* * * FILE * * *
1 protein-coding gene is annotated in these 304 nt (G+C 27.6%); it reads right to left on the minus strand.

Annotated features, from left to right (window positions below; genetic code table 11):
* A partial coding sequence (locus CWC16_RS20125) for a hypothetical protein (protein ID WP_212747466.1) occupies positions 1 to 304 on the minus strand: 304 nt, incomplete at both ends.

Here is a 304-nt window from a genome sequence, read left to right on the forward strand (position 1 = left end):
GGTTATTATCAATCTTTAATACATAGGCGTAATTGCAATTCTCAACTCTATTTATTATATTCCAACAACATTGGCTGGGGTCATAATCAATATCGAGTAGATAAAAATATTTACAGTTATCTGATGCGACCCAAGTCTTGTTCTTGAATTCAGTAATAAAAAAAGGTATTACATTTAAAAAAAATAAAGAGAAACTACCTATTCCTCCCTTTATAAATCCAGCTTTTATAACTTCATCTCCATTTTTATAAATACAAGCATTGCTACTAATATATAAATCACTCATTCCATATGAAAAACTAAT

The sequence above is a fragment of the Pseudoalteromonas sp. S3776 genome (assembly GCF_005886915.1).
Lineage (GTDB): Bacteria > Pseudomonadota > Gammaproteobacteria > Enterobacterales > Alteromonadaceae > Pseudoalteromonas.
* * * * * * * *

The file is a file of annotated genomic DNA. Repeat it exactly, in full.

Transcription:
1 protein-coding gene is annotated in these 304 nt (G+C 27.6%); it reads right to left on the minus strand.

Annotated features, from left to right (window positions below; genetic code table 11):
* A partial coding sequence (locus CWC16_RS20125) for a hypothetical protein (protein ID WP_212747466.1) occupies positions 1 to 304 on the minus strand: 304 nt, incomplete at both ends.

Here is a 304-nt window from a genome sequence, read left to right on the forward strand (position 1 = left end):
GGTTATTATCAATCTTTAATACATAGGCGTAATTGCAATTCTCAACTCTATTTATTATATTCCAACAACATTGGCTGGGGTCATAATCAATATCGAGTAGATAAAAATATTTACAGTTATCTGATGCGACCCAAGTCTTGTTCTTGAATTCAGTAATAAAAAAAGGTATTACATTTAAAAAAAATAAAGAGAAACTACCTATTCCTCCCTTTATAAATCCAGCTTTTATAACTTCATCTCCATTTTTATAAATACAAGCATTGCTACTAATATATAAATCACTCATTCCATATGAAAAACTAAT

The sequence above is a fragment of the Pseudoalteromonas sp. S3776 genome (assembly GCF_005886915.1).
Lineage (GTDB): Bacteria > Pseudomonadota > Gammaproteobacteria > Enterobacterales > Alteromonadaceae > Pseudoalteromonas.